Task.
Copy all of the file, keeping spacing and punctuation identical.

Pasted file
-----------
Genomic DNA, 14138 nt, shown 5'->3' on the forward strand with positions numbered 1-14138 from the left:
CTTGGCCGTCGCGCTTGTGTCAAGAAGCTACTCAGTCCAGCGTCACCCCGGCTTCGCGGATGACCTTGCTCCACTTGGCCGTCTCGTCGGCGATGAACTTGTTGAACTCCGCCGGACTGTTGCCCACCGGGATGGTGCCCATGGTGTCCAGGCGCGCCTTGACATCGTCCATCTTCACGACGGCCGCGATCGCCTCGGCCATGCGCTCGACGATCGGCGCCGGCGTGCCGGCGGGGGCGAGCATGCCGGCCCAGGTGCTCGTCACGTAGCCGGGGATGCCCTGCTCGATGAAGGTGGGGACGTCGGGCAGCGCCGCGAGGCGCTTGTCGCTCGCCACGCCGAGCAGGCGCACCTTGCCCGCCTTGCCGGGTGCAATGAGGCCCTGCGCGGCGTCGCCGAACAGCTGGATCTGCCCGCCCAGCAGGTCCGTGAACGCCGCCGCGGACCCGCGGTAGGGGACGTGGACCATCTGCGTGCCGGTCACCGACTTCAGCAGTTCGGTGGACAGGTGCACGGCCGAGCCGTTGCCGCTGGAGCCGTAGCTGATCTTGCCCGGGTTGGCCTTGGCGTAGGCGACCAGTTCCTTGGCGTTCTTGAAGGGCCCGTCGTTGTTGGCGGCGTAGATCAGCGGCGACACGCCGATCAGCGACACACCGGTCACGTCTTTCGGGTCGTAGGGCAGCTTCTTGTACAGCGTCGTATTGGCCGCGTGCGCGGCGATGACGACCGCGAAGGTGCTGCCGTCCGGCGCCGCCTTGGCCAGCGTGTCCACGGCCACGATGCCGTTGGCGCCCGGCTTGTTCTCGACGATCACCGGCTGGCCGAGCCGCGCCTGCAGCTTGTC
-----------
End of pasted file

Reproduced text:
Genomic DNA, 14138 nt, shown 5'->3' on the forward strand with positions numbered 1-14138 from the left:
CTTGGCCGTCGCGCTTGTGTCAAGAAGCTACTCAGTCCAGCGTCACCCCGGCTTCGCGGATGACCTTGCTCCACTTGGCCGTCTCGTCGGCGATGAACTTGTTGAACTCCGCCGGACTGTTGCCCACCGGGATGGTGCCCATGGTGTCCAGGCGCGCCTTGACATCGTCCATCTTCACGACGGCCGCGATCGCCTCGGCCATGCGCTCGACGATCGGCGCCGGCGTGCCGGCGGGGGCGAGCATGCCGGCCCAGGTGCTCGTCACGTAGCCGGGGATGCCCTGCTCGATGAAGGTGGGGACGTCGGGCAGCGCCGCGAGGCGCTTGTCGCTCGCCACGCCGAGCAGGCGCACCTTGCCCGCCTTGCCGGGTGCAATGAGGCCCTGCGCGGCGTCGCCGAACAGCTGGATCTGCCCGCCCAGCAGGTCCGTGAACGCCGCCGCGGACCCGCGGTAGGGGACGTGGACCATCTGCGTGCCGGTCACCGACTTCAGCAGTTCGGTGGACAGGTGCACGGCCGAGCCGTTGCCGCTGGAGCCGTAGCTGATCTTGCCCGGGTTGGCCTTGGCGTAGGCGACCAGTTCCTTGGCGTTCTTGAAGGGCCCGTCGTTGTTGGCGGCGTAGATCAGCGGCGACACGCCGATCAGCGACACACCGGTCACGTCTTTCGGGTCGTAGGGCAGCTTCTTGTACAGCGTCGTATTGGCCGCGTGCGCGGCGATGACGACCGCGAAGGTGCTGCCGTCCGGCGCCGCCTTGGCCAGCGTGTCCACGGCCACGATGCCGTTGGCGCCCGGCTTGTTCTCGACGATCACCGGCTGGCCGAGCCGCGCCTGCAGCTTGTC